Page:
Similar to TRAIL, synergistic interactions between bortezomib and TNFα were observed for AD cell lines. In addition, the combination of bortezomib and TNFα demonstrated modest synergy in CL1 cells, whereas bortezomib and TRAIL potently synergized in DU145 cells. The discrepancy in synergy between bortezomib and these two death ligands in DU145 and CL1 cells cannot be attributed to differences in NF-κB activation, because both cell lines manifested similar baseline and induced NF-κB activation. It is possible that the ability of TNFα and TRAIL to activate the extrinsic caspase cascade via binding to their respective cellular receptors varies among different cell lines.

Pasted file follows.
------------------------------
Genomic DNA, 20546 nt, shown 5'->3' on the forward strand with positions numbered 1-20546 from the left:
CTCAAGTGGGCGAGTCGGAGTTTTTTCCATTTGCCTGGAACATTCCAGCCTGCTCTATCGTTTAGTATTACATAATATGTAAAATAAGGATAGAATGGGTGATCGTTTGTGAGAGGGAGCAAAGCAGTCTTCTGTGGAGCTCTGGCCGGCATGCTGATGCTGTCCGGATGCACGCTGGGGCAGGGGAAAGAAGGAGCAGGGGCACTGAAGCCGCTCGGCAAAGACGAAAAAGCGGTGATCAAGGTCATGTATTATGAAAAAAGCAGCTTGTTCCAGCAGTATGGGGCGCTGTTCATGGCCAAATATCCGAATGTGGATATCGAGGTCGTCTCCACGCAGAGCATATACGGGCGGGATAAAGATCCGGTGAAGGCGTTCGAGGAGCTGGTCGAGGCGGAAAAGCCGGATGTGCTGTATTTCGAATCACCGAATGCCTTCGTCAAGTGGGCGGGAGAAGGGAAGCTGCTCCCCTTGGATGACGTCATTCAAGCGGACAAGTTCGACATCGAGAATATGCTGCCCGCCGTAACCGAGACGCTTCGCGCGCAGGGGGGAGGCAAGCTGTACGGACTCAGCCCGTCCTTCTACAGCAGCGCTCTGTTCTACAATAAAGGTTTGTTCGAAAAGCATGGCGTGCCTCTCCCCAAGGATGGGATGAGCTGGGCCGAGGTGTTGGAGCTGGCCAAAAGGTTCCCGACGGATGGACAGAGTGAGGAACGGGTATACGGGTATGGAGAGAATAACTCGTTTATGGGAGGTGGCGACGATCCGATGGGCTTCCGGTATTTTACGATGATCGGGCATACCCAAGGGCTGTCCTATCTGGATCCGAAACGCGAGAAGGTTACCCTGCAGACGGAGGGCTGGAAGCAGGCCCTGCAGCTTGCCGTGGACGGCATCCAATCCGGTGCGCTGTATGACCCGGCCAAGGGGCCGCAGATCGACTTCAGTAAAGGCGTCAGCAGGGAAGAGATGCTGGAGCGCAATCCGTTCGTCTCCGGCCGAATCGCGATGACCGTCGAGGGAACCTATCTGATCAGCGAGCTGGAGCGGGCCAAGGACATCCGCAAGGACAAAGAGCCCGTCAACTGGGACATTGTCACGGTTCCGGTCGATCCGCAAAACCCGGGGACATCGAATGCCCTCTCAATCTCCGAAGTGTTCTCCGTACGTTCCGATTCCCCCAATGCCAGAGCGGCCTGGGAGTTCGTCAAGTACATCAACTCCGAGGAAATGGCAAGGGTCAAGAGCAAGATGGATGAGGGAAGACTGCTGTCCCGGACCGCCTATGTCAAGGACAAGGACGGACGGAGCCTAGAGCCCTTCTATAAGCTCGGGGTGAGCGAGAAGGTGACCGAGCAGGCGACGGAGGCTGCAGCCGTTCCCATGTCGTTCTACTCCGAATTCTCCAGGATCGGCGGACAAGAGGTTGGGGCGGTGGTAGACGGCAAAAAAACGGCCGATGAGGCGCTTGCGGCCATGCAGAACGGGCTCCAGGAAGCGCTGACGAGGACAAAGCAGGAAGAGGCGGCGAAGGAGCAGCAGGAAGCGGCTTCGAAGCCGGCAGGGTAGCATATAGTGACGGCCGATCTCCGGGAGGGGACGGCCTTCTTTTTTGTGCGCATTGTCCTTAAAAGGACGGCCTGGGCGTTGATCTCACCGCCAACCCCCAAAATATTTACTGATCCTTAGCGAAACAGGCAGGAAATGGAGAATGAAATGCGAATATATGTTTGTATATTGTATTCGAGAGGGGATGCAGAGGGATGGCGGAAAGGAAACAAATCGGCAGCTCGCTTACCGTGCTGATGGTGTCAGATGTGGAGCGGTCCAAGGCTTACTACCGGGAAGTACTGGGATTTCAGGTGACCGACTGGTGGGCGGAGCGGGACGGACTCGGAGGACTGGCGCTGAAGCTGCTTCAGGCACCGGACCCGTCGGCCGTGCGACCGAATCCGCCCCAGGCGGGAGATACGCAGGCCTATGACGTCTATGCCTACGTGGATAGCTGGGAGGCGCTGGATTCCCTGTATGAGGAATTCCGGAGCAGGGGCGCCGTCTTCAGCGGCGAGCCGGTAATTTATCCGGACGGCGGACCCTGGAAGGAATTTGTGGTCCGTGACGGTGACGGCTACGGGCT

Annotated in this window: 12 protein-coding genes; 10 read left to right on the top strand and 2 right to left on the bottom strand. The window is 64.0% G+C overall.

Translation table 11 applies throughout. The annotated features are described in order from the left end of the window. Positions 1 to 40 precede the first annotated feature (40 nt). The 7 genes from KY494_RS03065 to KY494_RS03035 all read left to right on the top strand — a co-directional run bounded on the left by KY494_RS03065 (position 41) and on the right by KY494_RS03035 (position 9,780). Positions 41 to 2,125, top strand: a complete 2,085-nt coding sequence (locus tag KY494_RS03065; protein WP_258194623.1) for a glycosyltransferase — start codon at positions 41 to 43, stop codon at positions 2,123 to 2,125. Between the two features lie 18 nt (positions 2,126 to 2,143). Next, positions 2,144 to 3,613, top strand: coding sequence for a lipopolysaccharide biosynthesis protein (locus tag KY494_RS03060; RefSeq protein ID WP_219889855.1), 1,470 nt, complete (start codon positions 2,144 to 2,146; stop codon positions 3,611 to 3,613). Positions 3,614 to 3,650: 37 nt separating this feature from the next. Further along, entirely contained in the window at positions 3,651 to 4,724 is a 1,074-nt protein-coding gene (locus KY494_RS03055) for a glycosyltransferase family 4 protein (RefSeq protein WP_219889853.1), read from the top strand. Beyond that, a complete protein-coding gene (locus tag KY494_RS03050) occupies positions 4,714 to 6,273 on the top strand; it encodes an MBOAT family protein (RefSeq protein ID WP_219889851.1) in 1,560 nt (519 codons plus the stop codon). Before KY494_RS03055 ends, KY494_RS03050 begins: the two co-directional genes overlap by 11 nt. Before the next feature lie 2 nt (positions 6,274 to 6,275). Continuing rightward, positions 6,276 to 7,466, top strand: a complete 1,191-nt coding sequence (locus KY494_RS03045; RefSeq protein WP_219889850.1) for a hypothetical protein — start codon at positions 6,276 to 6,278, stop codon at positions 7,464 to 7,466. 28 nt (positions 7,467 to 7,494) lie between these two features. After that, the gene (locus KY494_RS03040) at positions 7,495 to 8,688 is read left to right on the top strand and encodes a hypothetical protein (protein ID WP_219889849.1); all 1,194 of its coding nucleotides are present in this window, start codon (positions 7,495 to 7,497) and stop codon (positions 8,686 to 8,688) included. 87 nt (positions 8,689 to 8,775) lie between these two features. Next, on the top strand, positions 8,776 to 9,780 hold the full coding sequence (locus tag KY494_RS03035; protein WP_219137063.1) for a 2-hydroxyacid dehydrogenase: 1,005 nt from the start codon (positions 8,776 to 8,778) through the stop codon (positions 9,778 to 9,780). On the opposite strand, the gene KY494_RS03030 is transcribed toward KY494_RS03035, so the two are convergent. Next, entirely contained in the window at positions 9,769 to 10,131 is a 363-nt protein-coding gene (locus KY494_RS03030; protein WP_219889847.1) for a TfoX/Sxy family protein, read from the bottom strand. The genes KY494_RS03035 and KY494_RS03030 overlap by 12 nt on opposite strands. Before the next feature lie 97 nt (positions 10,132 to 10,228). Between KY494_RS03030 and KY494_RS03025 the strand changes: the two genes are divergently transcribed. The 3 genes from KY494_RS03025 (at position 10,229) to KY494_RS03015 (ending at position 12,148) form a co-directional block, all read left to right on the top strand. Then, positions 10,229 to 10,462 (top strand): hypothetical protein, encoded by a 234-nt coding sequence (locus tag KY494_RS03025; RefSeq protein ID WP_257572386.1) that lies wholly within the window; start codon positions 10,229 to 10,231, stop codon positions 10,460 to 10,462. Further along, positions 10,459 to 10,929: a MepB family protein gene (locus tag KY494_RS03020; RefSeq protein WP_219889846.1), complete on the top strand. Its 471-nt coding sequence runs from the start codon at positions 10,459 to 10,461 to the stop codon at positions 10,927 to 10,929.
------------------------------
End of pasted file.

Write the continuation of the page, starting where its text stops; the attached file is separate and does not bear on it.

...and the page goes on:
When bortezomib was used in combination with cytotoxic chemotherapeutic agents (i.e., doxorubicin, paclitaxel, and vinblastine) that are commonly used in the treatment of patients with prostate cancer, we did not observe any consistent synergistic interactions. We rigorously assessed the effects of these drug interactions with the use of median effect/CI analysis. These drug interactions observed in prostate cancer are in contradistinction to the synergistic interaction between bortezomib and cytotoxic chemotherapy in colon cancer (12) . Interestingly, a synergistic interaction between bortezomib and chemotherapy in colon cancer was observed for SN38, the active metabolite of the topoisomerase I inhibitor irinotecan, which activates NF-κB in colon cancer cells (21) . However, none of the chemotherapeutic agents we tested augmented NF-κB activity in prostate cancer cells. Given that NF-κB inhibition represents a putative mechanism of action of bortezomib, the discrepancy in the drug interactions between bortezomib and chemotherapy in colon and prostate cancer may, thus, reflect the difference in the ability of chemotherapy to induce NF-κB in these tumor models and/or that resistance to chemotherapy in prostate cancer is mediated by biochemical pathways other than NF-κB. In addition, we excluded the possibility that the outcome of our drug interaction studies were the result of the scheduling of drug exposure. In particular, neither a more prolonged preincubation with bortezomib (24 h versus 90 min) nor reversing the order with which we added the bortezomib and the other agents influenced the cytotoxicity or median effect analysis of drug interactions.